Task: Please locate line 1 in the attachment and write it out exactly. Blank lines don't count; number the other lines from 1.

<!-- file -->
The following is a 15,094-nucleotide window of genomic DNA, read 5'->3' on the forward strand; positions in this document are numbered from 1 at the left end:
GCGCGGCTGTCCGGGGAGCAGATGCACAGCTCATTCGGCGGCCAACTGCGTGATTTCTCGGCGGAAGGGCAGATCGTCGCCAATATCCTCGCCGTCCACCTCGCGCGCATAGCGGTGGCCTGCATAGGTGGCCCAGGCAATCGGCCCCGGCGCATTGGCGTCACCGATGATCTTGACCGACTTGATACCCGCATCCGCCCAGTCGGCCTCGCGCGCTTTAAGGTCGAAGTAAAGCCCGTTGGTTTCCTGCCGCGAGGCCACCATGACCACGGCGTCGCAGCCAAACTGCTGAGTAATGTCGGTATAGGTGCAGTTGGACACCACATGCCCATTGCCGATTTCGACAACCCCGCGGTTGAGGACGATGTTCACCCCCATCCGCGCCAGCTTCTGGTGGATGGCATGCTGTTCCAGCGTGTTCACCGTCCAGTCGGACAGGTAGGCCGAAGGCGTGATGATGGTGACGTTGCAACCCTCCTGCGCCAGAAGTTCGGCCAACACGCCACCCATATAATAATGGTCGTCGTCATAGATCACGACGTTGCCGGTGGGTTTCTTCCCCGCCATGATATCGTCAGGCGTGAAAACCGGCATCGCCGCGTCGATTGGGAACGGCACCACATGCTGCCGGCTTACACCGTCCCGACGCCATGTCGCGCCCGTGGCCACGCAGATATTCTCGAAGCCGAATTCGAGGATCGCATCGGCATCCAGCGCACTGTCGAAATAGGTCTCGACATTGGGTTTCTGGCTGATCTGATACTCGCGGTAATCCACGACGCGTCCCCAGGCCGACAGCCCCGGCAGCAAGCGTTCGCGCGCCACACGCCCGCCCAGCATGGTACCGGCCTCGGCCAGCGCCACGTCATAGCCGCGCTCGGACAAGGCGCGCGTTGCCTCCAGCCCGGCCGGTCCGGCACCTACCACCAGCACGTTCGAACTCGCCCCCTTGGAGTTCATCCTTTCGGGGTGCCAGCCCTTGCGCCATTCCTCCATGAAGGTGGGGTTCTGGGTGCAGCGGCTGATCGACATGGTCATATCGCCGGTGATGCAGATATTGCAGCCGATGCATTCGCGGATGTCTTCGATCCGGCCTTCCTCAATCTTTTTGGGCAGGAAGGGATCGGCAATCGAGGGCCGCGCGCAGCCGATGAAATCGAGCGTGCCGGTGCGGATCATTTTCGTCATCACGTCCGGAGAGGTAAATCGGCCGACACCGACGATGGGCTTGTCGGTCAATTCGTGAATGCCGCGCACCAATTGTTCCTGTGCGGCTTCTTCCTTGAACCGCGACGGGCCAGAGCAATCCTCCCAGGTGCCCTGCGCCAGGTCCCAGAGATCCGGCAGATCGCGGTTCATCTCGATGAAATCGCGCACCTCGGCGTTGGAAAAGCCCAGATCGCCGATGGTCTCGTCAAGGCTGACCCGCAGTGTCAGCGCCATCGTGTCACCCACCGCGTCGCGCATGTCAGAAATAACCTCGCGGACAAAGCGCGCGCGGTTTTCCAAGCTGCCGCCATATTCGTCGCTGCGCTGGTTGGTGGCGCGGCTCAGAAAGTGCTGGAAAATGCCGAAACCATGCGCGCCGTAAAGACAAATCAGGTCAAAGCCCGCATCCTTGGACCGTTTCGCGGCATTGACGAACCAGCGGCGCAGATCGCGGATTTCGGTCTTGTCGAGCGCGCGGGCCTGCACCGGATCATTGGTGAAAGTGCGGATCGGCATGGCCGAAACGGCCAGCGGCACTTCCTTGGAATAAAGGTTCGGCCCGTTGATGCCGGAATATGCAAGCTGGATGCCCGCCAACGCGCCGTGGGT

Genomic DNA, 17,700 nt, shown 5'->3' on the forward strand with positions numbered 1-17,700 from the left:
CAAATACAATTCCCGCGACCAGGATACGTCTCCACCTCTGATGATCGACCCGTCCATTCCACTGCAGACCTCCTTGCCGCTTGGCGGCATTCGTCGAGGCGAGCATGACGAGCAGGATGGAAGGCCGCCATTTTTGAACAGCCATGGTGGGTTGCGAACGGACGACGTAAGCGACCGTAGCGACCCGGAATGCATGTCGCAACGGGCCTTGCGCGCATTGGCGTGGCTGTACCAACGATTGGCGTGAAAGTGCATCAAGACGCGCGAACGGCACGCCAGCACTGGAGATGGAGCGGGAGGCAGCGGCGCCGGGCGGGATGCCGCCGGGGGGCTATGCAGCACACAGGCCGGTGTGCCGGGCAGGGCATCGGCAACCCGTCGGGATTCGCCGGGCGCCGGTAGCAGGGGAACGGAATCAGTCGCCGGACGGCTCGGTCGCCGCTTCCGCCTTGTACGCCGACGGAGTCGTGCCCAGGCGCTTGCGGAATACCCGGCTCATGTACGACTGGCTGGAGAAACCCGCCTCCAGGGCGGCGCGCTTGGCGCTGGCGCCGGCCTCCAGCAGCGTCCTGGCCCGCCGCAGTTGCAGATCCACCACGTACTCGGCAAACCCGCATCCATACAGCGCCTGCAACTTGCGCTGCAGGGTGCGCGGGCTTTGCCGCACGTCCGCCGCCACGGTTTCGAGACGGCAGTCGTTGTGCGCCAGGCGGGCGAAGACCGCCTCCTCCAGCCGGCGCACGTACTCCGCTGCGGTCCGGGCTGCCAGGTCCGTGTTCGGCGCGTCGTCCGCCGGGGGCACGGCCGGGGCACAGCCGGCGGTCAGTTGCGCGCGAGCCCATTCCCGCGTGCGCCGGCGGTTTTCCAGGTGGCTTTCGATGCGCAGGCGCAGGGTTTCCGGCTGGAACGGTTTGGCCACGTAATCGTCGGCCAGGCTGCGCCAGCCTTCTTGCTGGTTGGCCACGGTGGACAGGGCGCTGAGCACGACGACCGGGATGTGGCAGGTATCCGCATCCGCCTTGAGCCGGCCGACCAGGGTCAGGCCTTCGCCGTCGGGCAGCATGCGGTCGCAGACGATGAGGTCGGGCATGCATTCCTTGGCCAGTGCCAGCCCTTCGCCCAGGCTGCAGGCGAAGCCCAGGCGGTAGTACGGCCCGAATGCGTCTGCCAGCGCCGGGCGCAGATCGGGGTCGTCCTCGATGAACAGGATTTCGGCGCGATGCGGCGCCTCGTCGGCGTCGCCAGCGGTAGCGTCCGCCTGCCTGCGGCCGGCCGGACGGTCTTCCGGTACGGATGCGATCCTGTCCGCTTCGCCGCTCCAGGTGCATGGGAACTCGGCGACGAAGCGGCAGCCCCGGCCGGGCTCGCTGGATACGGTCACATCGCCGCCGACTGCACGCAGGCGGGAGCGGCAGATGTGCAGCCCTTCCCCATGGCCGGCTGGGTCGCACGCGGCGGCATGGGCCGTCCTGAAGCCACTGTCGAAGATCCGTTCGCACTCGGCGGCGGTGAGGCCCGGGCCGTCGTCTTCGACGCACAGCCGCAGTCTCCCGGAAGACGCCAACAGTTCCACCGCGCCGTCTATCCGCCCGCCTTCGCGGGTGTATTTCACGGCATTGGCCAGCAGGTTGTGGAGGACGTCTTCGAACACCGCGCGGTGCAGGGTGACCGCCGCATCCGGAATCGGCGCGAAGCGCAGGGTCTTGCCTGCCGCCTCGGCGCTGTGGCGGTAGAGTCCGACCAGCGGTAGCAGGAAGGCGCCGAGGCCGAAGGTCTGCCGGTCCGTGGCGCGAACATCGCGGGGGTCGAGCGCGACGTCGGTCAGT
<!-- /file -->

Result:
The following is a 15,094-nucleotide window of genomic DNA, read 5'->3' on the forward strand; positions in this document are numbered from 1 at the left end: